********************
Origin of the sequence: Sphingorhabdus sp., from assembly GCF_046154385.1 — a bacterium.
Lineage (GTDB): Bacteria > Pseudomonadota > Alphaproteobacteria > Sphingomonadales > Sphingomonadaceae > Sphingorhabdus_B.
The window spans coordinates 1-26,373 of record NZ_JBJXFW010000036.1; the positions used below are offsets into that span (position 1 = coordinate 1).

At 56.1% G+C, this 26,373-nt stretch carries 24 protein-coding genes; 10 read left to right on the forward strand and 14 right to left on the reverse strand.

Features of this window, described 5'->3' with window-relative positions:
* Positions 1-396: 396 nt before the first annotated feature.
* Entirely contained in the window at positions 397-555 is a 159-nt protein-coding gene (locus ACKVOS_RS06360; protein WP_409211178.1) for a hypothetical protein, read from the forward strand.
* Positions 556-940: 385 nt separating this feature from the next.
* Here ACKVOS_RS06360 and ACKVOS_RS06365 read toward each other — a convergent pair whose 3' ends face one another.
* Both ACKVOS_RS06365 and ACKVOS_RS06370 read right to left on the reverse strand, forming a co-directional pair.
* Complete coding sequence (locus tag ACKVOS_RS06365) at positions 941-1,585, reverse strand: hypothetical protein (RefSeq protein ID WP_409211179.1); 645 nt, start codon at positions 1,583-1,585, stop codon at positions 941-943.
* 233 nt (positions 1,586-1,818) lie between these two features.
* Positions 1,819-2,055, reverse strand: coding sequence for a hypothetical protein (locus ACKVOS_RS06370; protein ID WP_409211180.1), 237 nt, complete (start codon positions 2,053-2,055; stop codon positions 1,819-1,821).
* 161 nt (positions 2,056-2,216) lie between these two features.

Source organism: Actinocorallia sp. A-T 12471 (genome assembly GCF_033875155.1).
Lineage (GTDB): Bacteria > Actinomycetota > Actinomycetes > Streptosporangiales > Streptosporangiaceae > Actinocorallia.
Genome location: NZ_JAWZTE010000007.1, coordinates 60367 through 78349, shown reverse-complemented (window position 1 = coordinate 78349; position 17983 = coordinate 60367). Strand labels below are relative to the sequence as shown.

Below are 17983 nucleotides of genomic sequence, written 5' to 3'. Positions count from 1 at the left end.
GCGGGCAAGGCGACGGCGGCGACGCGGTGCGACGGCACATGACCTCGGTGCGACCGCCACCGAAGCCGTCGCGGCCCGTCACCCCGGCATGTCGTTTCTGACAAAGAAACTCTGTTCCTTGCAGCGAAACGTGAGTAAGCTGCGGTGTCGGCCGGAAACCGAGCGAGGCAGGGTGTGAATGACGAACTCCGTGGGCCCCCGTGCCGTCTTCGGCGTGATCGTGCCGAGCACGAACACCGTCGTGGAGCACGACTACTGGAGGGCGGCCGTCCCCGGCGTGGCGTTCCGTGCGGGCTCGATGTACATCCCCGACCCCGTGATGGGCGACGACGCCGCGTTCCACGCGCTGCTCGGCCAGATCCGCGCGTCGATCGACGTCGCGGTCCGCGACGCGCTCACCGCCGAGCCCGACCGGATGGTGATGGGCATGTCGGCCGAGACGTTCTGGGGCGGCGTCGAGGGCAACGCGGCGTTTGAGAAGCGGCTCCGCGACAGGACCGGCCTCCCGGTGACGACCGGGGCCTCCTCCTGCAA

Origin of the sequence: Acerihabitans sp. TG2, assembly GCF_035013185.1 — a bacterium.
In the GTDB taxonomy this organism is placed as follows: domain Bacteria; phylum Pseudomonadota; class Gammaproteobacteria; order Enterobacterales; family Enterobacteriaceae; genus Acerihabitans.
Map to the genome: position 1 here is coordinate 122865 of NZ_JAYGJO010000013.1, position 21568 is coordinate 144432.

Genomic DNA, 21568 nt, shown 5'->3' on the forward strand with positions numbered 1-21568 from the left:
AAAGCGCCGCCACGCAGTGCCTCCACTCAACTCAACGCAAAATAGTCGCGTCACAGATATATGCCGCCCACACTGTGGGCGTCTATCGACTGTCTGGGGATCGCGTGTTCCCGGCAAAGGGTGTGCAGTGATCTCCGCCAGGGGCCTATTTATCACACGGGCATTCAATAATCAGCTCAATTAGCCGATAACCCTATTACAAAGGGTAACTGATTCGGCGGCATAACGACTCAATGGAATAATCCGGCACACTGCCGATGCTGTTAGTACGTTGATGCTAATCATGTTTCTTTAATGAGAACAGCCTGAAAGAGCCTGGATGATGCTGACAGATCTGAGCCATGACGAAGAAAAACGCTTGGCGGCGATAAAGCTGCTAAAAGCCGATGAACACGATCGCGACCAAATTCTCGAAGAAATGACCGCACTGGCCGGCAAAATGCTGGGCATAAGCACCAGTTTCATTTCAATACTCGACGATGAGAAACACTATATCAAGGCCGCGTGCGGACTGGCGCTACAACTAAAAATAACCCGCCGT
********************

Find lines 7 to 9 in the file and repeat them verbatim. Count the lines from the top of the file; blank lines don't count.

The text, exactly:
* Entirely contained in the window at positions 397-555 is a 159-nt protein-coding gene (locus ACKVOS_RS06360; protein WP_409211178.1) for a hypothetical protein, read from the forward strand.
* Positions 556-940: 385 nt separating this feature from the next.
* Here ACKVOS_RS06360 and ACKVOS_RS06365 read toward each other — a convergent pair whose 3' ends face one another.